To assist the Australian army in the South Australian bushfires, a real-time aerial mapping has been deployed to support the Californian fire season.
According to a media report, the technology was tested at the Kangaroo Island fire front using a single-engine Piper aircraft flown 10,000 feet in the air.
It was developed by an Adelaide-based company and the images taken by the aircraft will help the army plan recovery and relief operations.
The founder and chief executive officer of the organisation noted that the pro bono work meant the company could successfully test its technology. It uses specialist thermal imaging cameras, high-precision GPS, and advanced data processing software.
Unlike several other similar tech, this system costs less than A$100,000 and can be put on planes that cost less than A$100,000, the officer added. This means that there can be multiple systems across the state.
The report explained that this system is cheaper than the traditional approach to fire mapping that involves a small number of high-value assets. Also, its systems are shipped from Australia and operated by local pilots in fire danger regions worldwide.
The technology was commercialised more recently after the company was part of the Venture Catalyst Space program at the University of South Australia’s Innovation and Collaboration Centre, the report said.
The programme is now opened for applications for its third intake from June to December and is looking to help international companies break into the space sector.
OpenGov reported on another aerial mapping technology being used to recover and reduce future fire risks. Airborne Research Australia (ARA), located in Adelaide, is creating free 3D high-resolution maps of the devastation caused by the bushfires.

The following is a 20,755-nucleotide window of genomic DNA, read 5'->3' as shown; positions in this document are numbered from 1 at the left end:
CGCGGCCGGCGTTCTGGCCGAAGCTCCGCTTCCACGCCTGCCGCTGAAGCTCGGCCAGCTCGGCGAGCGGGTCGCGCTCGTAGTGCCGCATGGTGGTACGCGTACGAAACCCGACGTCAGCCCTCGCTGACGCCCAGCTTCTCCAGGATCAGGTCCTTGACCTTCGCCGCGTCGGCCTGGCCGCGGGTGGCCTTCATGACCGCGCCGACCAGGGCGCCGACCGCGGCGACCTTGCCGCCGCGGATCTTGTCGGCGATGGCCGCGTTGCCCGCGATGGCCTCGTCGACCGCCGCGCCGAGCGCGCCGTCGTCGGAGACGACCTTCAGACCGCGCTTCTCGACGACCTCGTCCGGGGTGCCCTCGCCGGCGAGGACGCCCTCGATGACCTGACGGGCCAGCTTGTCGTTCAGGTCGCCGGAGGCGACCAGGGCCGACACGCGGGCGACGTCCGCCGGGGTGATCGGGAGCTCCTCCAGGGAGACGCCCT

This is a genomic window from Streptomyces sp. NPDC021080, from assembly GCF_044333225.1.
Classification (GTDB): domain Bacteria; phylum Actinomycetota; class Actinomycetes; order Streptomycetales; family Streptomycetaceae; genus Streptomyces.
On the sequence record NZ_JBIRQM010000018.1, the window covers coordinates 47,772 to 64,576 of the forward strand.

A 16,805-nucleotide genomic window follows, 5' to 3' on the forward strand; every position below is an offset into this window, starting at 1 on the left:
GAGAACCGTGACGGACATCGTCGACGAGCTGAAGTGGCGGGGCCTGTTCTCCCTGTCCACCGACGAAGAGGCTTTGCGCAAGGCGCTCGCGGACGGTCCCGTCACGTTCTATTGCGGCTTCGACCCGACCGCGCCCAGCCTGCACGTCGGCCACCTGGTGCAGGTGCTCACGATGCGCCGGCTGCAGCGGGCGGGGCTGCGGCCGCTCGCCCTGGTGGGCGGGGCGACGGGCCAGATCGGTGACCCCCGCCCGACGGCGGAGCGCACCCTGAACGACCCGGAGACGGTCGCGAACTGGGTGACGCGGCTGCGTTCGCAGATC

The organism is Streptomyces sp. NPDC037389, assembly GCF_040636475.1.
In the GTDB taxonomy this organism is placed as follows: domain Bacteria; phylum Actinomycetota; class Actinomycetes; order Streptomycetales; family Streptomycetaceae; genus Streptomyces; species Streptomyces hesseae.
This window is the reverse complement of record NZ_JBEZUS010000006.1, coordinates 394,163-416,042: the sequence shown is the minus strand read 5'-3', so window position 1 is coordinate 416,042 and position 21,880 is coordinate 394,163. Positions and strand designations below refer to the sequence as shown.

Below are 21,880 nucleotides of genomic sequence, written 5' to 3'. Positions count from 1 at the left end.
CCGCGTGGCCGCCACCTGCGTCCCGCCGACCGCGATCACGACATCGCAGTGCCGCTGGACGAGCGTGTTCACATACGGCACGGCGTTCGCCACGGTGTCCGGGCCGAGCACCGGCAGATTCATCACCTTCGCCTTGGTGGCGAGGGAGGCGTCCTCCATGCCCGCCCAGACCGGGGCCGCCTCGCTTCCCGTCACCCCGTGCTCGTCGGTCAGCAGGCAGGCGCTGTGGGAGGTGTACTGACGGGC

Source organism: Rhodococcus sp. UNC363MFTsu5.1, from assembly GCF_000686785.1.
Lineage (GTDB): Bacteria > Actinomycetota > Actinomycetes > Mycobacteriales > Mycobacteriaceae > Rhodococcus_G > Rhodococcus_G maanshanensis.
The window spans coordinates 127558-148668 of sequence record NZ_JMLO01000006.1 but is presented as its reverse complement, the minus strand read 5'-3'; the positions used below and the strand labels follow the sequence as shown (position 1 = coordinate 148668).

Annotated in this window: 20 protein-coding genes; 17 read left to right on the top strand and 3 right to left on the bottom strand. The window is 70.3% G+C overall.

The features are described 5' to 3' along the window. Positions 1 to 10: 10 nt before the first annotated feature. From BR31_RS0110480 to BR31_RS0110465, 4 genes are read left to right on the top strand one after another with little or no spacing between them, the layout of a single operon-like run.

A press release claimed the maps would help communities, emergency services agencies. and researchers to plan recovery.
Low, slow flights by crewed motor gliders equipped with light detection and ranging (LIDAR), hyperspectral sensors, and high-resolution RGB cameras collect data for the maps.
LIDAR uses light from a laser to measure the distance of a target by illuminating it with a laser and measuring the reflected light with a sensor. Differences in laser return times and wavelengths can be used to make digital 3D maps of the target.
High-resolution RGB cameras complement data from LIDAR and hyperspectral sensors to produce images with 6-8 cm pixel size over large areas of land.
It then renders this mapping data in three dimensions and animates it as fly-throughs to simplify viewing.
The aim is to make all this data available to the public, particularly those directly affected, in order to help them recover their natural landscape.
The sensors can map in unprecedented detail landscape and forest features that are not visible with standard aerial photography or satellite data or from the ground.
The combination of LIDAR and hyperspectral sensors provides centimetre resolution detail, which allows for detection of the location of such habitats and the state and structure of the undergrowth with LIDAR as well as the state of health of the surviving vegetation with hyperspectral scanning.